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The Day I Embarrassed Tomorowo Taguchi. [video]

I didn’t realise there was video of this until just now. Looking through the NY Japan Society’s Youtube channel (check it out for some great interviews and their new show), I noticed some of the Q&A’s from 2010’s JapanCuts festival.

Any readers who saw my original post on this Q&A will recognise my embarrassing question (at about 5:30 in the video below). In my writeup, I had to combine his answer to me with a few others just to make it fit into context. He had already talked about his friendship with Jun Miura and the kind of boys-night-out that he usually had with his mates. This roughly gave a clue into how my question’s response came about.

Watching this back, I don’t feel quite so bad because Taguchi is clearly smiling and joking. At the time – as my sister was silently dying of laughter next to me – my heart was slowly sinking into my stomach, thinking I’d come across as…well, I didn’t quite know what he thought!

Two things I love about this response:

1. The way that Taguchi prepares himself by wiggling his eyebrows suggestively.

2. Poor Daichi Watanabe not hearing my original question, and absolutely cracking up at Taguchi’s answer.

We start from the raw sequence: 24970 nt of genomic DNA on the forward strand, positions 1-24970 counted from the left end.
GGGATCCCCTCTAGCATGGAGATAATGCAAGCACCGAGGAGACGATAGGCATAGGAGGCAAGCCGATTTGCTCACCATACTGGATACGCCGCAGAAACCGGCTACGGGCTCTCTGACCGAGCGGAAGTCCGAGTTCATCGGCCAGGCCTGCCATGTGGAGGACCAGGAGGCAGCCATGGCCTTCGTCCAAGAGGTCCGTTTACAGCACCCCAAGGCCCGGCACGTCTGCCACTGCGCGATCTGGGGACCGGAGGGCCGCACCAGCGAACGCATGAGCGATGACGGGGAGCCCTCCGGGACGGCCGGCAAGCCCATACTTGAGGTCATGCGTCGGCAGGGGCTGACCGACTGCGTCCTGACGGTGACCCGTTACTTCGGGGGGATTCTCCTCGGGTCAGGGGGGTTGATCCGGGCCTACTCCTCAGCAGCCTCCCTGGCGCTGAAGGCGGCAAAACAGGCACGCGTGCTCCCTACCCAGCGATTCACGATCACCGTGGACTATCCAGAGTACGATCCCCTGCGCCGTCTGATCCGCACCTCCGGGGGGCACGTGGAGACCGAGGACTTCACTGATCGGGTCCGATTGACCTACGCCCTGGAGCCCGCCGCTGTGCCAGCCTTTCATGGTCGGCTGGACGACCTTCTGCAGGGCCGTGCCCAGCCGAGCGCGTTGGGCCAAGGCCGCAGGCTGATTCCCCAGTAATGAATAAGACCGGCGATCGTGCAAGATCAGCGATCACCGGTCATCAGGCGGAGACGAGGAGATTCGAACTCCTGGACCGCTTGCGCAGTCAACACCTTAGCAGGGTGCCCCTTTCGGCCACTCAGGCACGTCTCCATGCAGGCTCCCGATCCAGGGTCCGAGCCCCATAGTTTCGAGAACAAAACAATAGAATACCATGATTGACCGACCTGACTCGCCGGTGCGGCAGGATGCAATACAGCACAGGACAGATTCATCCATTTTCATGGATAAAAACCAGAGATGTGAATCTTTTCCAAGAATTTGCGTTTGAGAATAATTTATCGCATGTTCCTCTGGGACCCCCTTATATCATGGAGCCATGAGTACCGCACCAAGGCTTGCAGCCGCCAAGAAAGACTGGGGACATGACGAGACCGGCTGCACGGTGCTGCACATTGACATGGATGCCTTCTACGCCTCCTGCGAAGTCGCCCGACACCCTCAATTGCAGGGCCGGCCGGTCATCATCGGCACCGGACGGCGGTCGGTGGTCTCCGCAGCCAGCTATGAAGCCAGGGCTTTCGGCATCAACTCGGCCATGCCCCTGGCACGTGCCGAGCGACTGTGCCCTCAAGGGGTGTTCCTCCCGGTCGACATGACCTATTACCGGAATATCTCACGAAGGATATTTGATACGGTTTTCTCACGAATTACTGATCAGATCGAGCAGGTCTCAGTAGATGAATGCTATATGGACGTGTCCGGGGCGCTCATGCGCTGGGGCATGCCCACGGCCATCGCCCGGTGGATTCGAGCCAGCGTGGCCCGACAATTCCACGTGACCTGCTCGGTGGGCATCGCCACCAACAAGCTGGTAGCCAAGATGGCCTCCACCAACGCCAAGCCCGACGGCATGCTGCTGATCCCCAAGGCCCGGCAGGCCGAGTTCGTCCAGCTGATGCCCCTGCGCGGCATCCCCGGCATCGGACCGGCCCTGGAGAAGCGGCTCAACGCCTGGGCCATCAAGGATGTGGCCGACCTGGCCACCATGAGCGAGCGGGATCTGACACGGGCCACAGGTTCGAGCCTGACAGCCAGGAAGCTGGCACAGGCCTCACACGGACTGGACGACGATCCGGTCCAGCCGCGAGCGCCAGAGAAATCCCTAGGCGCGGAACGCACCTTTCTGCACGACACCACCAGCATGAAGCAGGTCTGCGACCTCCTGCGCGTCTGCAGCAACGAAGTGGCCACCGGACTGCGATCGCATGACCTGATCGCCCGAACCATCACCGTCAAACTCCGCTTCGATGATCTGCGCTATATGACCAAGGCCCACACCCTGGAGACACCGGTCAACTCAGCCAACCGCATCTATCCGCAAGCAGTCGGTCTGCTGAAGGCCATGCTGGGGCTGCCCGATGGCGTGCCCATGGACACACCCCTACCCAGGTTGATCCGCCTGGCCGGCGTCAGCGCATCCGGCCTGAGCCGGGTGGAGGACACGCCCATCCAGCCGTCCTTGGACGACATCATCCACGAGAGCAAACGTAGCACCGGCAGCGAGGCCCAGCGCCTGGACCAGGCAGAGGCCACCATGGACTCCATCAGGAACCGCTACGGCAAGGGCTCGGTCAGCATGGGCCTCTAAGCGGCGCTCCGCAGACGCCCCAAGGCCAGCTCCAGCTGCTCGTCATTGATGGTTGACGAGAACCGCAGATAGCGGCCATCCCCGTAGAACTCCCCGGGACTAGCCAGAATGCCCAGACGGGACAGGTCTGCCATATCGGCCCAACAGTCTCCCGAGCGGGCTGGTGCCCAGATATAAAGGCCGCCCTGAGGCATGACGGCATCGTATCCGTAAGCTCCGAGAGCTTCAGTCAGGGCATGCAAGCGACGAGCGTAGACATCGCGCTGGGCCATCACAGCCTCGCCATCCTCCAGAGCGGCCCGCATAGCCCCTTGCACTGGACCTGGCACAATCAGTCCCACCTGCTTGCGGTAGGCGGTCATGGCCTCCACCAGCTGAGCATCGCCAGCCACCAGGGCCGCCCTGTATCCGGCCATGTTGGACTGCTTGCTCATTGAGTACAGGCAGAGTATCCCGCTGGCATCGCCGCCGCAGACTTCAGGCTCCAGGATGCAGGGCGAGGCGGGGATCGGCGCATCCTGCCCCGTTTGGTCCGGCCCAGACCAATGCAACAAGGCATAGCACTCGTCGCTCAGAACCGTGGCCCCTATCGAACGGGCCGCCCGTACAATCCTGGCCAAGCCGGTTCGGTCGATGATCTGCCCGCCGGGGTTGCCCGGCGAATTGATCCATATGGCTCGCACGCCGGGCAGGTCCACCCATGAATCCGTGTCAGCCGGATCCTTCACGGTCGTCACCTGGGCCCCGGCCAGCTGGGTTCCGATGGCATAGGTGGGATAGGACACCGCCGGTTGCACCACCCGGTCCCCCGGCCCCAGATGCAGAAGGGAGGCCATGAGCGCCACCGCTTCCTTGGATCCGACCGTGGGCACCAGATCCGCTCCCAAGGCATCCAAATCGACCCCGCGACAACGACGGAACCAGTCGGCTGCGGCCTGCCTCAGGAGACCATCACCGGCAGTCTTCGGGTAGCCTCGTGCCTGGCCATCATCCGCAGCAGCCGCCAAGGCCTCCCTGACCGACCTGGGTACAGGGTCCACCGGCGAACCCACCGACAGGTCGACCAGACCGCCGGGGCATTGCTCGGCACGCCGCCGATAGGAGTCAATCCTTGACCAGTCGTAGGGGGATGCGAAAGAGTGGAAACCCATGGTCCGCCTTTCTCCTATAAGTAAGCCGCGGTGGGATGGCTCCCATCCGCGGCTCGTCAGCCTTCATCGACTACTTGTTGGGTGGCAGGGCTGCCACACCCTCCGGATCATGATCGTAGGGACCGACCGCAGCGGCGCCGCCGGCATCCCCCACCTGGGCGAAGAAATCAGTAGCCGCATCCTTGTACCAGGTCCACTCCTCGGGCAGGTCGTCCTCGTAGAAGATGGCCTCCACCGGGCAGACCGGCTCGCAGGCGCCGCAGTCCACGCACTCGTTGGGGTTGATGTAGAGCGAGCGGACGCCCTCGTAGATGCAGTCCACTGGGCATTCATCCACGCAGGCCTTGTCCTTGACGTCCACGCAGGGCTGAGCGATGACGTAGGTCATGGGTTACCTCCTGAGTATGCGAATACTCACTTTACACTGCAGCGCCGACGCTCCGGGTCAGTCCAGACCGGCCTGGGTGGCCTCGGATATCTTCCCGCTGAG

Did my question make sense?? I didn’t mean to suggest…uhm…not that I…what?

Let me just say that I am all for male friends kissing and cuddling in bars, even if they don’t go home and shag each other! That is all.

‘Parade’ @Japan Society w/Isao Yukisada and Tatsuya Fujiwara

warning: this post contains spoilers (labelled)

“A horror movie disguised as a teenage slacker flick”

Such was director Isao Yukisada’s summation of his 2009 film Parade「パレード」. Speaking during a Q&A at New York’s Japan Society on July 10, Yukisada was surprisingly talkative and candid considering the deeply subversive film he had given to his audience.

Of course, there were likely many who had either sussed out the mystery earlier on, or simply read Shuichi Yoshida’s 2002 novel (though the collective gasp indicated that a fair few had not). Yet for a film that manages to successfully be two genres at once, and focuses on 5 different individuals, the ending loses none of it’s potency.

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